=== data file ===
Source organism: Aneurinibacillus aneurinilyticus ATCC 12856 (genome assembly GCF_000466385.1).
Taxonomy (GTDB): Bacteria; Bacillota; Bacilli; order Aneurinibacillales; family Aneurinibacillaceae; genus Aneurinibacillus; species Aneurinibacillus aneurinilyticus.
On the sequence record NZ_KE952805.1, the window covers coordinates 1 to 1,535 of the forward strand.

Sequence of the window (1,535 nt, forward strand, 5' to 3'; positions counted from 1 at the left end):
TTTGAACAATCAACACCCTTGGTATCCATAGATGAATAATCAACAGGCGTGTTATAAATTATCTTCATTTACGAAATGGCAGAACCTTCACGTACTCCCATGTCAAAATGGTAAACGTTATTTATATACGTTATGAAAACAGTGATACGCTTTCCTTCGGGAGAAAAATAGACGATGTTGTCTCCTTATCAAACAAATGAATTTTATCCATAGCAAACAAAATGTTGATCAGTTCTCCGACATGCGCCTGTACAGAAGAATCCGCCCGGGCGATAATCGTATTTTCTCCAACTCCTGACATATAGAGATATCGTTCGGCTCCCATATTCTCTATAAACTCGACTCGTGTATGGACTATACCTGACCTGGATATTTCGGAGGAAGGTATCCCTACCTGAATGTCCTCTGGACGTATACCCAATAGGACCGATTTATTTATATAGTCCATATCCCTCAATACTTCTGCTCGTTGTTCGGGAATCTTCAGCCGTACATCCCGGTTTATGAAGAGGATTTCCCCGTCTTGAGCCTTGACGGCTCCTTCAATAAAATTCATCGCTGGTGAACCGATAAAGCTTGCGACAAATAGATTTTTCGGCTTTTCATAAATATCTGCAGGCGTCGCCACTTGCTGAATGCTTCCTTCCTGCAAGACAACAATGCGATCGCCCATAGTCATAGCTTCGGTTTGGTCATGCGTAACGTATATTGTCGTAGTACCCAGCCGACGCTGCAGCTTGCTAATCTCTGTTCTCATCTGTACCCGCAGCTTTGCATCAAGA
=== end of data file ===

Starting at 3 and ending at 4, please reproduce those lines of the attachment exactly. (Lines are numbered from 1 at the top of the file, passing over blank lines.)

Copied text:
On the sequence record NZ_KE952805.1, the window covers coordinates 1 to 1,535 of the forward strand.

Sequence of the window (1,535 nt, forward strand, 5' to 3'; positions counted from 1 at the left end):